February 3, 2012
Patients Want to Read, Share Their Medical Records
This may open some controversies. According to a pair of US studies, patients want easy access to any doctor's notes recorded in their medical records and they want the right to let others view their medical records. This bothers me in so many ways. Yes, I would like easier access to my own medical records, but reserve the right to prohibit others from viewing them. There are many sides to this issue and some changes needed.
The other issue in this article is the idea that there is more evidence that some in the medical community want to see patients actively participate in their care and know what is happening and this will improve their care. This is very much needed although many patients still want the doctor to make the decision and give them the pill that will solve the problem. Wake up patients; only if you take time to learn about your condition or medical problem, chances are that your health may improve. Old habits must be removed and new knowledge replaces them.
Presently there is a long and tedious process to obtain copies of many medical records, while are some are easily accessible. When you have an appointment, be sure to ask the nurse and the doctor for copies of your lab reports if lab work was done for your appointment. These they should provide immediately and most do without hesitation. Once you leave the office, then time becomes a problem as you must sign forms and wait for copies. In addition, there may be a charge for making copies. Other records are more difficult to come by.
These studies are interesting as they talk about transparency and making medical records more available. If only this could work, instead of being as tedious as is the process is now. Most medical facilities seem to work the “wear them down” mantra in getting copies of their medical records. They will work every angle in delay and make a mistake and they legitimately delay your access.
This statement is interesting, “Increasingly, health systems are making it easier for patients to get access to prescription lists, lab results and, sometimes, doctors' notes. Delbanco said one reason is that "the whole world is becoming transparent ... The other is that computers make it easier."” I hope Dr. Tom Delbanco at Beth Israel Deaconess Medical Center and Harvard Medical School is right in his statement. This runs contrary to most information I have seen on this topic.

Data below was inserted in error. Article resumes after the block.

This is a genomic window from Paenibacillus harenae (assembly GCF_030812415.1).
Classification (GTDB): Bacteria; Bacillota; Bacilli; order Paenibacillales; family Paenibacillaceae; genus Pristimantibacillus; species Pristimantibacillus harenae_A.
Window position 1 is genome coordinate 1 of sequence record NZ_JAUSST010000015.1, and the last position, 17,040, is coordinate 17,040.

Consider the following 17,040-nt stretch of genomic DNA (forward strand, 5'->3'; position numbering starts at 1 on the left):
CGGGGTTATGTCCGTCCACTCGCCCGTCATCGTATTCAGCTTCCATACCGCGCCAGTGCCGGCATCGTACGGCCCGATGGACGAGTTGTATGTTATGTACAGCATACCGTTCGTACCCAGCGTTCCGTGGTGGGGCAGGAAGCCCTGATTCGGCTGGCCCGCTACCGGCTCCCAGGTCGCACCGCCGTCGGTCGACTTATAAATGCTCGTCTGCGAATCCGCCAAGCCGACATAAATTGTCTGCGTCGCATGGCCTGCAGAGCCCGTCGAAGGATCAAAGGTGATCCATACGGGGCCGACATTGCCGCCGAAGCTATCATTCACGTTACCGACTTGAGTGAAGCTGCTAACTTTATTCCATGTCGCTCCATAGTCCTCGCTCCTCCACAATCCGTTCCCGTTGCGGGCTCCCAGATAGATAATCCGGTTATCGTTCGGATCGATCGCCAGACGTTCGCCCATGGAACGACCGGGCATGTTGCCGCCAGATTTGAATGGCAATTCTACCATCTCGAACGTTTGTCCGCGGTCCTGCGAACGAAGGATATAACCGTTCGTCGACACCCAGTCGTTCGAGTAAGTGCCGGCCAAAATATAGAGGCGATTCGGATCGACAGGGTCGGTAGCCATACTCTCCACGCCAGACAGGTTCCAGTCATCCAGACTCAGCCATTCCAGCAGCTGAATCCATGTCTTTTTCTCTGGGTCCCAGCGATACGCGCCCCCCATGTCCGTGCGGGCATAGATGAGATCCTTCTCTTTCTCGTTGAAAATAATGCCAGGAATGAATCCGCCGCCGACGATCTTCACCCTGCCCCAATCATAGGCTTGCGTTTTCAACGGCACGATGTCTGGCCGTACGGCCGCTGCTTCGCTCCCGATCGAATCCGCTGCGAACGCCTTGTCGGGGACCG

E-patient Dave (Dave deBronkart) is a patient advocate writer and speaker and believes that patients can become a second set of eyes to prevent things from falling through the cracks. He also feels that patients are capable of helping avoid mistakes. I agree here, but there are times when it may be best to withhold some tests results until the doctor has reviewed them and can present them with a complete explanation.
The numbers of patients wanting to share their information with other providers and family members (spouse) seems to vary depending on the study. One group had 35 percent privacy concerns while 22 percent were interested in sharing their doctor's notes with a family member, doctor, or other health professional. At the Veterans Affairs medical centers, about 80 percent would designate primarily a spouse to have access to their records.
In this article, a majority of the doctors (over two-thirds) did not like the idea of patients having access to their notes or educating the patients. These are the doctors that I am concerned about, that want their patients to follow them blindly and their directions without question.
Since this is a topic becoming more talked about, please take time to read both articles and some of e-patient Dave's blogs. Some doctors are bound to resist this trend, some doctors will resist mildly, and others will welcome the change. Which group will your doctor be a member.